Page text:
|  octet-4      |  octet-5      |   octet-6     |    octet-7    |
        +---------------+---------------+---------------+---------------+


11.6  Services (NimServ)

Nimrod advertises, requests, and offers communication services through lists
of communication parameters.  Each parameter has its own object type code,
length, and value.



struct NimServ {
        NimOL2          idlen;          /* Object type code and length */
        NimMgmt         mgmt;           /* Management authority */
        NimAuth         auth;           /* Authentication of authority */
        NimLSrv         orig_req;       /* Opt: Service requested by orig*/
        NimLSrv         dest_req;       /* Opt: Service requested by dest*/

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        NimLSrv         offered;        /* Opt: Service offered*/
}

struct NimLSrv {                        /* Object type code and length */
        NimOL2          idlen;          /* List of Service Parameter */
        u_int32_t       skd_id;         /* Schedule id */
        NimSrvP         values[];       /* Set of parameters and values */
}


struct NimSrvP {                        /* Service Parameter */
        NimOL2          idlen;          /* Object type code and length */
        NIM_SRV_*       0x              /* Service parameter */
        u_int32_t       value[];        /* Opt: Value of parameter */
}



Service parameters include but are not limited to delay, throughput,
probability of packet error, MTU, monetary cost of service, time at which
the service is offered, organizations which may use the service, and
characterization of traffic necessary to obtain the service.  The
availability of services is frequently restricted to certain time intervals,
called schedules, especially when fees are being charged for the services.



struct NimSked {
        NimOL2          idlen;          /* Object type code and length */
        u_int32_t       skd_id;         /* Schedule id, within context ... */
        NimMgmt         mgmt;           /* ... of a management authority */
        NimAuth         auth;           /* Authentication of authorizing entity*/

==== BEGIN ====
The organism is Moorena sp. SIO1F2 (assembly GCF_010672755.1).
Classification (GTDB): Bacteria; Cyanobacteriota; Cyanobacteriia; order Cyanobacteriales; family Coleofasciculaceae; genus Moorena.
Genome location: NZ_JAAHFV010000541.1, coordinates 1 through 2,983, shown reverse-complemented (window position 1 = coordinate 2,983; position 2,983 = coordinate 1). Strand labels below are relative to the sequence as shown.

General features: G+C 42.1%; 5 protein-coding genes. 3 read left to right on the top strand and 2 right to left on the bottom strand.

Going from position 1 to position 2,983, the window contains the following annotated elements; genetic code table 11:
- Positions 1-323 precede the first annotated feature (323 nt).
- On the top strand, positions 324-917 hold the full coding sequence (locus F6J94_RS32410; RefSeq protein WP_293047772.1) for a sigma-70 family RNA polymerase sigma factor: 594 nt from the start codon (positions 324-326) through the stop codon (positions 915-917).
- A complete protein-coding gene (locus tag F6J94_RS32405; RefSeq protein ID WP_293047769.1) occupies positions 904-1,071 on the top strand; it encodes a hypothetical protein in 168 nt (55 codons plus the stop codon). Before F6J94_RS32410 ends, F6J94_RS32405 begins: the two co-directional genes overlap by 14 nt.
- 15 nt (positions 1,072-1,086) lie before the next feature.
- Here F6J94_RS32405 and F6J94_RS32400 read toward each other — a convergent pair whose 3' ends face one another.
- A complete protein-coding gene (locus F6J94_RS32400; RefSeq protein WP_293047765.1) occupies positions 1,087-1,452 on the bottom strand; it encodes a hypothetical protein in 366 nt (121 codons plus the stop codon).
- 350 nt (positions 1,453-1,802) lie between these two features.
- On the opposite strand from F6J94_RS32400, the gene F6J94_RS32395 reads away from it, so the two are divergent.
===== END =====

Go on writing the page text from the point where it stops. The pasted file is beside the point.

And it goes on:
NimSkd1         sets[];         /* Opt: time intervals */
}                                       /* Omitted means anytime */

struct NimSkd1 {
        NimOL2          idlen;          /* Object type code and length */
        u_int16_t       flags;          /* Periodic events */
        int16_t         tzone;          /* Minutes from UTC */
        NimSecs         earliest,       /* Bounding time, or 0 ... */
                        latest;         /* ... or all 1's */
        u_int16_t       intervals[2*i]; /* Opt: Start and stop pairs, minutes
                                                from midnight */
    }



11.7  Maps (NimMap)


struct NimMap {

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        NimOL2          idlen;          /* Object type code and length */

        u_int8_t        kind;           /* Kind of map */
        u_int24_t       seq;            /* 24 LSB of generation NTP seconds */
                                        /* Rollsover in 6 mo, longer than */
                                        /* signature key lifetime */
        NimLoc          locs[];         /* Locator(s) of node represntd */
                                        /* Makes component and connspec unique */
        NimNID          nid;            /* NID of node */
        NimAgnt         agent;          /* NR that produced the map */
        NimSecs         expires;        /* When map expires, advisory */
        NimLLoc         adj_in,         /* Adjacent incoming nodes */
                        adj_out;        /* Adjacent outgoing nodes */

        NimAuth         abv_auth;      /* Authenticator over abbreviated map */

/* Next 4 are only in Full map, either all present, or all omitted */
        NimLCsp         csp_in,         /* Opt1: Set of incoming conn specs */
                        csp_out,        /* Opt1: Set of outgoing conn specs */
                        csp_trnst;      /* Opt1: Set of transit conn specs */
        NimAuth         full_auth;       /*Opt1: Authenticator over full map */
                                        /*       (incl abv_auth) */
/* Next 5 are only in Basic map: */
/* appended child maps, NimMap len excludes child maps */
        NimAuth         basic_auth;     /* Opt2:Authenticator over this map */
                                        /*    and appended child maps */
        u_int32_t       num_maps;       /* Opt2: Number of appended maps */
                                        /*       of child nodes */
        NimLElm         chilren;        /* Opt2: Elements of component nodes */
|
                                        /* Context is "locs", above */
        NimLLoc         adj_child;      /* Opt2: Adjacent children nodes */
        /* Service may be omitted if it appears (for same cspec_id) above */
        NimLCsp         topology;       /* Opt2: Interconnectivity of node */
}



11.8  Routes (NimRute)